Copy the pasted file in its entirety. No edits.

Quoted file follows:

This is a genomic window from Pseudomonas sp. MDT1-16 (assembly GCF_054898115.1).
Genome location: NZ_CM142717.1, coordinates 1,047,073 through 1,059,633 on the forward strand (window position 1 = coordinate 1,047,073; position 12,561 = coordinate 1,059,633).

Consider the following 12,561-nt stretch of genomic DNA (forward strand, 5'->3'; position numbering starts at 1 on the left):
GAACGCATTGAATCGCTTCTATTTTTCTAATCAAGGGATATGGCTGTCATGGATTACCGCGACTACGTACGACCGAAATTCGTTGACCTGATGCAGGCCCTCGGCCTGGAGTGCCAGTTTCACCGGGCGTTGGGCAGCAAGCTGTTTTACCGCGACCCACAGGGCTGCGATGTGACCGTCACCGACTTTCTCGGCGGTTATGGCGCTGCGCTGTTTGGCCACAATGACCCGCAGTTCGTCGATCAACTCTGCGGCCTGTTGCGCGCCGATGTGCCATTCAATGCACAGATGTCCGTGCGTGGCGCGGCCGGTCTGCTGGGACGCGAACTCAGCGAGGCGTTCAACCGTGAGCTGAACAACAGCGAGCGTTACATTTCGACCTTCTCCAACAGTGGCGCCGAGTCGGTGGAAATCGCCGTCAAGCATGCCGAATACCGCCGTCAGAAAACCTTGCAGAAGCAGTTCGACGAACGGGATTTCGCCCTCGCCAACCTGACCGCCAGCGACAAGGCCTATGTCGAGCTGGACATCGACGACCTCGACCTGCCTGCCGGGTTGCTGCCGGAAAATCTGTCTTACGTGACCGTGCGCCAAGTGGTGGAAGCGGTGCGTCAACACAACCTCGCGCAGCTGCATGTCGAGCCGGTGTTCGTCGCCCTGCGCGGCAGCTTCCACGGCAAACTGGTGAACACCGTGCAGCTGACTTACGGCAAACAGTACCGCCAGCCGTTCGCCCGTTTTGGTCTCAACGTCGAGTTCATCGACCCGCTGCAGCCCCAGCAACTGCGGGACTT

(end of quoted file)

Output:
This is a genomic window from Pseudomonas sp. MDT1-16 (assembly GCF_054898115.1).
Genome location: NZ_CM142717.1, coordinates 1,047,073 through 1,059,633 on the forward strand (window position 1 = coordinate 1,047,073; position 12,561 = coordinate 1,059,633).

Consider the following 12,561-nt stretch of genomic DNA (forward strand, 5'->3'; position numbering starts at 1 on the left):
GAACGCATTGAATCGCTTCTATTTTTCTAATCAAGGGATATGGCTGTCATGGATTACCGCGACTACGTACGACCGAAATTCGTTGACCTGATGCAGGCCCTCGGCCTGGAGTGCCAGTTTCACCGGGCGTTGGGCAGCAAGCTGTTTTACCGCGACCCACAGGGCTGCGATGTGACCGTCACCGACTTTCTCGGCGGTTATGGCGCTGCGCTGTTTGGCCACAATGACCCGCAGTTCGTCGATCAACTCTGCGGCCTGTTGCGCGCCGATGTGCCATTCAATGCACAGATGTCCGTGCGTGGCGCGGCCGGTCTGCTGGGACGCGAACTCAGCGAGGCGTTCAACCGTGAGCTGAACAACAGCGAGCGTTACATTTCGACCTTCTCCAACAGTGGCGCCGAGTCGGTGGAAATCGCCGTCAAGCATGCCGAATACCGCCGTCAGAAAACCTTGCAGAAGCAGTTCGACGAACGGGATTTCGCCCTCGCCAACCTGACCGCCAGCGACAAGGCCTATGTCGAGCTGGACATCGACGACCTCGACCTGCCTGCCGGGTTGCTGCCGGAAAATCTGTCTTACGTGACCGTGCGCCAAGTGGTGGAAGCGGTGCGTCAACACAACCTCGCGCAGCTGCATGTCGAGCCGGTGTTCGTCGCCCTGCGCGGCAGCTTCCACGGCAAACTGGTGAACACCGTGCAGCTGACTTACGGCAAACAGTACCGCCAGCCGTTCGCCCGTTTTGGTCTCAACGTCGAGTTCATCGACCCGCTGCAGCCCCAGCAACTGCGGGACTT